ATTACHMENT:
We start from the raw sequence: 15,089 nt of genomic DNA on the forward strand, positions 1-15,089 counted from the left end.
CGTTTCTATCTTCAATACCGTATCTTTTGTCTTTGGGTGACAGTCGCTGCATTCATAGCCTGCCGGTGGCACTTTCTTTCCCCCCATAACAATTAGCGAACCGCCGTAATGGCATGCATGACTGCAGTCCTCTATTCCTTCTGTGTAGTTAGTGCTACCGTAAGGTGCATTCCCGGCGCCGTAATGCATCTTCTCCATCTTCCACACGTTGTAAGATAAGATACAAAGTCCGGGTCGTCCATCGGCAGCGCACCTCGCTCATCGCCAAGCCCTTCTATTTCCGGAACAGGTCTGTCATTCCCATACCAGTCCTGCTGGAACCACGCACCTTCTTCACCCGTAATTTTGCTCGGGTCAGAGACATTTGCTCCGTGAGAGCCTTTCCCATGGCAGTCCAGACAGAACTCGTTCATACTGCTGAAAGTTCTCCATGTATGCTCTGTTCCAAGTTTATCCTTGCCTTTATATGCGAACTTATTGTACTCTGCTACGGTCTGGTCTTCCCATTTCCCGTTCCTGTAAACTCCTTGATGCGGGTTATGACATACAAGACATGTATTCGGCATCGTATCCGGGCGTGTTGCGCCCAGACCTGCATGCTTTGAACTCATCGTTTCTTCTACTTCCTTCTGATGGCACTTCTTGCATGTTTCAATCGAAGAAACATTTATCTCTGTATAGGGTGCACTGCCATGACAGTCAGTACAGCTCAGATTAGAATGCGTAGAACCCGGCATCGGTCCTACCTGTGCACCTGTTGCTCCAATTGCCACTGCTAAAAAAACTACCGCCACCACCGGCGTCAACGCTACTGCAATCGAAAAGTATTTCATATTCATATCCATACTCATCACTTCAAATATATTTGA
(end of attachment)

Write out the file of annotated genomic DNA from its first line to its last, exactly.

We start from the raw sequence: 15,089 nt of genomic DNA on the forward strand, positions 1-15,089 counted from the left end.
CGTTTCTATCTTCAATACCGTATCTTTTGTCTTTGGGTGACAGTCGCTGCATTCATAGCCTGCCGGTGGCACTTTCTTTCCCCCCATAACAATTAGCGAACCGCCGTAATGGCATGCATGACTGCAGTCCTCTATTCCTTCTGTGTAGTTAGTGCTACCGTAAGGTGCATTCCCGGCGCCGTAATGCATCTTCTCCATCTTCCACACGTTGTAAGATAAGATACAAAGTCCGGGTCGTCCATCGGCAGCGCACCTCGCTCATCGCCAAGCCCTTCTATTTCCGGAACAGGTCTGTCATTCCCATACCAGTCCTGCTGGAACCACGCACCTTCTTCACCCGTAATTTTGCTCGGGTCAGAGACATTTGCTCCGTGAGAGCCTTTCCCATGGCAGTCCAGACAGAACTCGTTCATACTGCTGAAAGTTCTCCATGTATGCTCTGTTCCAAGTTTATCCTTGCCTTTATATGCGAACTTATTGTACTCTGCTACGGTCTGGTCTTCCCATTTCCCGTTCCTGTAAACTCCTTGATGCGGGTTATGACATACAAGACATGTATTCGGCATCGTATCCGGGCGTGTTGCGCCCAGACCTGCATGCTTTGAACTCATCGTTTCTTCTACTTCCTTCTGATGGCACTTCTTGCATGTTTCAATCGAAGAAACATTTATCTCTGTATAGGGTGCACTGCCATGACAGTCAGTACAGCTCAGATTAGAATGCGTAGAACCCGGCATCGGTCCTACCTGTGCACCTGTTGCTCCAATTGCCACTGCTAAAAAAACTACCGCCACCACCGGCGTCAACGCTACTGCAATCGAAAAGTATTTCATATTCATATCCATACTCATCACTTCAAATATATTTGA